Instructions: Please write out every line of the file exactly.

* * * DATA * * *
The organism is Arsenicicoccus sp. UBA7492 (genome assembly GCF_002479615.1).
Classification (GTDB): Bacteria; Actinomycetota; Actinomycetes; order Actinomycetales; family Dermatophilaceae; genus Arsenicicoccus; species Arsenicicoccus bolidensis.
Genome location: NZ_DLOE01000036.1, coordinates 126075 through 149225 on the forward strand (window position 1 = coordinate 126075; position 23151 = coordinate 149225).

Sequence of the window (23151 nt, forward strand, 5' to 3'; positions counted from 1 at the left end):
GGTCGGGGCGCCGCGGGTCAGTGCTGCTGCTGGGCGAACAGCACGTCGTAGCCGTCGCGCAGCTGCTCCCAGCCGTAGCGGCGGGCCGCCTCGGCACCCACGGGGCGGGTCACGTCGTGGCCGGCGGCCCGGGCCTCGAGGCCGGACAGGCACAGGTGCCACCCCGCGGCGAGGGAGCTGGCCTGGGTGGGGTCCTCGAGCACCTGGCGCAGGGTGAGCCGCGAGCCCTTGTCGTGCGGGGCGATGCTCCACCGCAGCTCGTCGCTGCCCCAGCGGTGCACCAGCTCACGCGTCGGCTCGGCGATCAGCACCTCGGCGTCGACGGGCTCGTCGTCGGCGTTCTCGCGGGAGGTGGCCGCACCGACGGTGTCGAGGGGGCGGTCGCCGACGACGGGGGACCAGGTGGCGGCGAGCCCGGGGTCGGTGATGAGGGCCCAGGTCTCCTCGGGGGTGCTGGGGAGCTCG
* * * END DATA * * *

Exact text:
The organism is Arsenicicoccus sp. UBA7492 (genome assembly GCF_002479615.1).
Classification (GTDB): Bacteria; Actinomycetota; Actinomycetes; order Actinomycetales; family Dermatophilaceae; genus Arsenicicoccus; species Arsenicicoccus bolidensis.
Genome location: NZ_DLOE01000036.1, coordinates 126075 through 149225 on the forward strand (window position 1 = coordinate 126075; position 23151 = coordinate 149225).

Sequence of the window (23151 nt, forward strand, 5' to 3'; positions counted from 1 at the left end):
GGTCGGGGCGCCGCGGGTCAGTGCTGCTGCTGGGCGAACAGCACGTCGTAGCCGTCGCGCAGCTGCTCCCAGCCGTAGCGGCGGGCCGCCTCGGCACCCACGGGGCGGGTCACGTCGTGGCCGGCGGCCCGGGCCTCGAGGCCGGACAGGCACAGGTGCCACCCCGCGGCGAGGGAGCTGGCCTGGGTGGGGTCCTCGAGCACCTGGCGCAGGGTGAGCCGCGAGCCCTTGTCGTGCGGGGCGATGCTCCACCGCAGCTCGTCGCTGCCCCAGCGGTGCACCAGCTCACGCGTCGGCTCGGCGATCAGCACCTCGGCGTCGACGGGCTCGTCGTCGGCGTTCTCGCGGGAGGTGGCCGCACCGACGGTGTCGAGGGGGCGGTCGCCGACGACGGGGGACCAGGTGGCGGCGAGCCCGGGGTCGGTGATGAGGGCCCAGGTCTCCTCGGGGGTGCTGGGGAGCTCG